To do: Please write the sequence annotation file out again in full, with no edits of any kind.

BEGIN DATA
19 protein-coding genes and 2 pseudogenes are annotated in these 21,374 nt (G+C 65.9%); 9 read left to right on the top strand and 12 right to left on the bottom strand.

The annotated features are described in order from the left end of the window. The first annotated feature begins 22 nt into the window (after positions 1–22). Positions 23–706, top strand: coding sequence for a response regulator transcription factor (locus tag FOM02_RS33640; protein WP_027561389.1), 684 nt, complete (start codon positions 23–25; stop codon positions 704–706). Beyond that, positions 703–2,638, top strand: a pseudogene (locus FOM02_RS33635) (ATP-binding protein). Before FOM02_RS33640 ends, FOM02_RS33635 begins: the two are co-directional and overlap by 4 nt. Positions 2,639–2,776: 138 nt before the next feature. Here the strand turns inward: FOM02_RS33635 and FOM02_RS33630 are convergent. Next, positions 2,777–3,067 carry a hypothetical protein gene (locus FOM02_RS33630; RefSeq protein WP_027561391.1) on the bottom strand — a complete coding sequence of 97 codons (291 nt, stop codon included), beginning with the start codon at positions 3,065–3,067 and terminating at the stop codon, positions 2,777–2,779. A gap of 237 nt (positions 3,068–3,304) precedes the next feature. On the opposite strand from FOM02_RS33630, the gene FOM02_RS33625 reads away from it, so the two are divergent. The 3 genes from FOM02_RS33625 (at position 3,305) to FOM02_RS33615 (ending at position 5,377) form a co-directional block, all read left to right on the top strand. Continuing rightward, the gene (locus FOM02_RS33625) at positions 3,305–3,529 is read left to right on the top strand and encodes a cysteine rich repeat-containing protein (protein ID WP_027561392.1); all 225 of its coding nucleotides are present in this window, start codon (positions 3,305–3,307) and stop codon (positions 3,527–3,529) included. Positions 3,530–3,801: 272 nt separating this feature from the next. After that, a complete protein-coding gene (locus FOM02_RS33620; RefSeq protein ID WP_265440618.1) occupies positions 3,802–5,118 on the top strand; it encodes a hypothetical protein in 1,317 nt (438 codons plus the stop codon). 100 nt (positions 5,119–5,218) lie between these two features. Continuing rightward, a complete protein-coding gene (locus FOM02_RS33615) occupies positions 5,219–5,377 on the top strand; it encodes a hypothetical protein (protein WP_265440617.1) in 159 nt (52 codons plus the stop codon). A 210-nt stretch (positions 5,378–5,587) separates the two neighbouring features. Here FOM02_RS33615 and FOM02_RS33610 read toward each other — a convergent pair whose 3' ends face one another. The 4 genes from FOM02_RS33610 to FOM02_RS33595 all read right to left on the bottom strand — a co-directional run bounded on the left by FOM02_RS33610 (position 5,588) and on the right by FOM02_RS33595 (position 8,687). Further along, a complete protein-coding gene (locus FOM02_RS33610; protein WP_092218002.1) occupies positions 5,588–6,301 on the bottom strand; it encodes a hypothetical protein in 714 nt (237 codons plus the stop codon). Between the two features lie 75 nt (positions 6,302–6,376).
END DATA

19 protein-coding genes and 2 pseudogenes are annotated in these 21,374 nt (G+C 65.9%); 9 read left to right on the top strand and 12 right to left on the bottom strand.

The annotated features are described in order from the left end of the window. The first annotated feature begins 22 nt into the window (after positions 1–22). Positions 23–706, top strand: coding sequence for a response regulator transcription factor (locus tag FOM02_RS33640; protein WP_027561389.1), 684 nt, complete (start codon positions 23–25; stop codon positions 704–706). Beyond that, positions 703–2,638, top strand: a pseudogene (locus FOM02_RS33635) (ATP-binding protein). Before FOM02_RS33640 ends, FOM02_RS33635 begins: the two are co-directional and overlap by 4 nt. Positions 2,639–2,776: 138 nt before the next feature. Here the strand turns inward: FOM02_RS33635 and FOM02_RS33630 are convergent. Next, positions 2,777–3,067 carry a hypothetical protein gene (locus FOM02_RS33630; RefSeq protein WP_027561391.1) on the bottom strand — a complete coding sequence of 97 codons (291 nt, stop codon included), beginning with the start codon at positions 3,065–3,067 and terminating at the stop codon, positions 2,777–2,779. A gap of 237 nt (positions 3,068–3,304) precedes the next feature. On the opposite strand from FOM02_RS33630, the gene FOM02_RS33625 reads away from it, so the two are divergent. The 3 genes from FOM02_RS33625 (at position 3,305) to FOM02_RS33615 (ending at position 5,377) form a co-directional block, all read left to right on the top strand. Continuing rightward, the gene (locus FOM02_RS33625) at positions 3,305–3,529 is read left to right on the top strand and encodes a cysteine rich repeat-containing protein (protein ID WP_027561392.1); all 225 of its coding nucleotides are present in this window, start codon (positions 3,305–3,307) and stop codon (positions 3,527–3,529) included. Positions 3,530–3,801: 272 nt separating this feature from the next. After that, a complete protein-coding gene (locus FOM02_RS33620; RefSeq protein ID WP_265440618.1) occupies positions 3,802–5,118 on the top strand; it encodes a hypothetical protein in 1,317 nt (438 codons plus the stop codon). 100 nt (positions 5,119–5,218) lie between these two features. Continuing rightward, a complete protein-coding gene (locus FOM02_RS33615) occupies positions 5,219–5,377 on the top strand; it encodes a hypothetical protein (protein WP_265440617.1) in 159 nt (52 codons plus the stop codon). A 210-nt stretch (positions 5,378–5,587) separates the two neighbouring features. Here FOM02_RS33615 and FOM02_RS33610 read toward each other — a convergent pair whose 3' ends face one another. The 4 genes from FOM02_RS33610 to FOM02_RS33595 all read right to left on the bottom strand — a co-directional run bounded on the left by FOM02_RS33610 (position 5,588) and on the right by FOM02_RS33595 (position 8,687). Further along, a complete protein-coding gene (locus FOM02_RS33610; protein WP_092218002.1) occupies positions 5,588–6,301 on the bottom strand; it encodes a hypothetical protein in 714 nt (237 codons plus the stop codon). Between the two features lie 75 nt (positions 6,302–6,376).